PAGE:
We've called it a "Plow Horse" economy, which was our metaphor invented to counter forecasters who said slow growth meant a recession was on its way. A Plow Horse is always slow, but that slowness hides underlying strength – it was never going to slip and fall. Now, the economy is accelerating.
Halfway through the fourth quarter, monthly data releases show real GDP growing at a 3%+ annual rate. If that holds, it would make for three consecutive quarters of growth at 3% or higher. Believe it or not, the last time that happened was 2004.
Last week saw retail sales, industrial production, and housing starts all come in better than expected for October, the latter two substantially better.
And while retail sales grew "just" 0.2% in October, that came on the back of a 1.9% surge in September. Overall sales, and those excluding volatile components like autos, gas and building materials, all signal a robust consumer.
Meanwhile factory output surged 1.3% in October, tying the second highest monthly gain since 2010. Production at factories is now up 2.5% from a year ago, and accelerating. By contrast, factory production was down 0.1% in the year ending October 2016 and unchanged in the year ending October 2015. The current revival is not due to the volatile auto sector, where output of motor vehicles is down 5.9% from a year ago while the production of auto parts is down 0.3%.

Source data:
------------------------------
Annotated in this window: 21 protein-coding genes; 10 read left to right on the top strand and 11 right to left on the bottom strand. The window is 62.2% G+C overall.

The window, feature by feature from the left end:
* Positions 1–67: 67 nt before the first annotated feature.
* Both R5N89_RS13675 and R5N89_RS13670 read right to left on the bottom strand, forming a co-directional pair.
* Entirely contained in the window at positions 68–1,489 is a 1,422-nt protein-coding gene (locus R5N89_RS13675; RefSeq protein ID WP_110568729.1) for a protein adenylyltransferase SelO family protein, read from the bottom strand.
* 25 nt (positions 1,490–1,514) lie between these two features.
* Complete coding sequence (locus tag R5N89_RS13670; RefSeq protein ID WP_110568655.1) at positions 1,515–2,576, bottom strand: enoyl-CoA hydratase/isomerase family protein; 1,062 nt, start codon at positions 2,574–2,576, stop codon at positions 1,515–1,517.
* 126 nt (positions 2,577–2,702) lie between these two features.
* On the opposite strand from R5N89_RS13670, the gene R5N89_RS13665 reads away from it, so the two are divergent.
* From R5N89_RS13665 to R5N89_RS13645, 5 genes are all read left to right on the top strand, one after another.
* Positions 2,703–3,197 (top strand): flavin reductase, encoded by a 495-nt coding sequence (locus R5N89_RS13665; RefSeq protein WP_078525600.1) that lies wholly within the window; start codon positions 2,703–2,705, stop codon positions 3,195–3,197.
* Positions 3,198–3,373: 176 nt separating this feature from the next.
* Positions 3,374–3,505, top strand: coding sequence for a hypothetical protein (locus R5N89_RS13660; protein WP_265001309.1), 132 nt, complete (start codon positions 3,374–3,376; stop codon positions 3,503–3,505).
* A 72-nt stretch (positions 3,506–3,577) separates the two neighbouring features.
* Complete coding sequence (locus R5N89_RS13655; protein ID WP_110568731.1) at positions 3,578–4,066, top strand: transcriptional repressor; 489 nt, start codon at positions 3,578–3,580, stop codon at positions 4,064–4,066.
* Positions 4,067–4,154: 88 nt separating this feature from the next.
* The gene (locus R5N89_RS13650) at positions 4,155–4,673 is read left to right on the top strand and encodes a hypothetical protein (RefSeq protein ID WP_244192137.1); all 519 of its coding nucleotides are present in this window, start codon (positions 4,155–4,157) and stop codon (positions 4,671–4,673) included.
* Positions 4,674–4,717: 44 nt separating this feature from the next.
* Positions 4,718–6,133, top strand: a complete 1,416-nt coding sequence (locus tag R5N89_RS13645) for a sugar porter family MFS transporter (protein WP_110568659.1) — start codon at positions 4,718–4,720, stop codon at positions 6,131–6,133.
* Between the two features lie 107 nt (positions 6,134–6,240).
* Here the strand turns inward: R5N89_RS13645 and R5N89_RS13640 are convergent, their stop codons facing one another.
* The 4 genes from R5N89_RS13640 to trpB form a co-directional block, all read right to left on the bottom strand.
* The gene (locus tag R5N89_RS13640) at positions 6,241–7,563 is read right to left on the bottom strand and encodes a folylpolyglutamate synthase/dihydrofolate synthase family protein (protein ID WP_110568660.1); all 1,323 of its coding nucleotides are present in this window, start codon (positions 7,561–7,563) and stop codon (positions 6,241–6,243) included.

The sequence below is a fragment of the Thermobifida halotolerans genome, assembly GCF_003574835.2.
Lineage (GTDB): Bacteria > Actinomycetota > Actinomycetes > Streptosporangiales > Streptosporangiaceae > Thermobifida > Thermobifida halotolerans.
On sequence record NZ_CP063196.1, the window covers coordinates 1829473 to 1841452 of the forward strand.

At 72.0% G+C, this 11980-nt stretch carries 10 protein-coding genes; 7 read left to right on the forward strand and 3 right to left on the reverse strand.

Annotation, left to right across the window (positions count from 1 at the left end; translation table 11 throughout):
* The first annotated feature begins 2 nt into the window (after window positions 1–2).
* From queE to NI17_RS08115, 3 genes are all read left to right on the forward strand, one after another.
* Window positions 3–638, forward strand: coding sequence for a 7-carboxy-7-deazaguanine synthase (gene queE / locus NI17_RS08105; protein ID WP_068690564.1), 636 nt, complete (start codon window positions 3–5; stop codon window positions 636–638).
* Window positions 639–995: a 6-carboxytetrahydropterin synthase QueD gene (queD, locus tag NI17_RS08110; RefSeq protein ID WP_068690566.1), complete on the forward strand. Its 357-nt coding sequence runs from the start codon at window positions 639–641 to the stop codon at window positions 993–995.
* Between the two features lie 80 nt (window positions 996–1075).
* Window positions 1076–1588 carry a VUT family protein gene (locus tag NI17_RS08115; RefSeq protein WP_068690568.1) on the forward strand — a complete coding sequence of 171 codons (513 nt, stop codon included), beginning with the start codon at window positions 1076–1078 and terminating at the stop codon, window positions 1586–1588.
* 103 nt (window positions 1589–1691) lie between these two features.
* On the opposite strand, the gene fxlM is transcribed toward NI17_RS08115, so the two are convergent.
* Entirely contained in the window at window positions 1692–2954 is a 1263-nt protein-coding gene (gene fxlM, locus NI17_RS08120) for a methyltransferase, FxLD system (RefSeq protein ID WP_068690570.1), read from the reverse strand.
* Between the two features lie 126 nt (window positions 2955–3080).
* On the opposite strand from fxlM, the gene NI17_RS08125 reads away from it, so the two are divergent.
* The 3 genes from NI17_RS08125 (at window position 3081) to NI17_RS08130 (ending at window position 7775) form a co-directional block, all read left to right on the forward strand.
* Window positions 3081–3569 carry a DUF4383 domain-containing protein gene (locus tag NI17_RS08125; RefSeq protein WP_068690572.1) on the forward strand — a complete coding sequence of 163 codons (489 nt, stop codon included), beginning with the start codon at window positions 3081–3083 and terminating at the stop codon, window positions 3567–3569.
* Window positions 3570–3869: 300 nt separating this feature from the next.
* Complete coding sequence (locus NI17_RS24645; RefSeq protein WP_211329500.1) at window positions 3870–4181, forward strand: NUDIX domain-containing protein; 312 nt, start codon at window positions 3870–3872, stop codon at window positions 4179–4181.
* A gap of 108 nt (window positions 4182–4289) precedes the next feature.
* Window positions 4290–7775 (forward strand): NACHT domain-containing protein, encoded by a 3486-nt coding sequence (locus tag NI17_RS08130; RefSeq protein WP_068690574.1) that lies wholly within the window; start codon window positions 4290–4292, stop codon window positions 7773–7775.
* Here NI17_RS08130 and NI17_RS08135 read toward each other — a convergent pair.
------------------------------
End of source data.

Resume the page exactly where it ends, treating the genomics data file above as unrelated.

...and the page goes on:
The last piece of last week's good economic news was on home building: housing starts surged after a storm-related lull in September. Single-family starts, which are more stable than multi-family starts - and add more per unit to GDP - tied the highest level since 2007. Housing completions hit the highest level since 2008.
As a result of all this data, the Atlanta Fed's "GDP Now" model says real GDP is growing at a 3.4% annual rate in Q4. The New York Fed's "Nowcast" says 3.8%.
Of course, if we get anything close to those numbers, some analysts will claim the fourth quarter is just a hurricane-related rebound. But the conventional wisdom has been way too bearish for years, and Q3 is likely to be revised up to a 3.4% growth rate from the original estimate of 3.0%. Put it all together, and things are looking up. It's no longer a Plow Horse economy. In fact, after years of smothering the growth potential of amazing new technologies, the government is finally getting out of the way.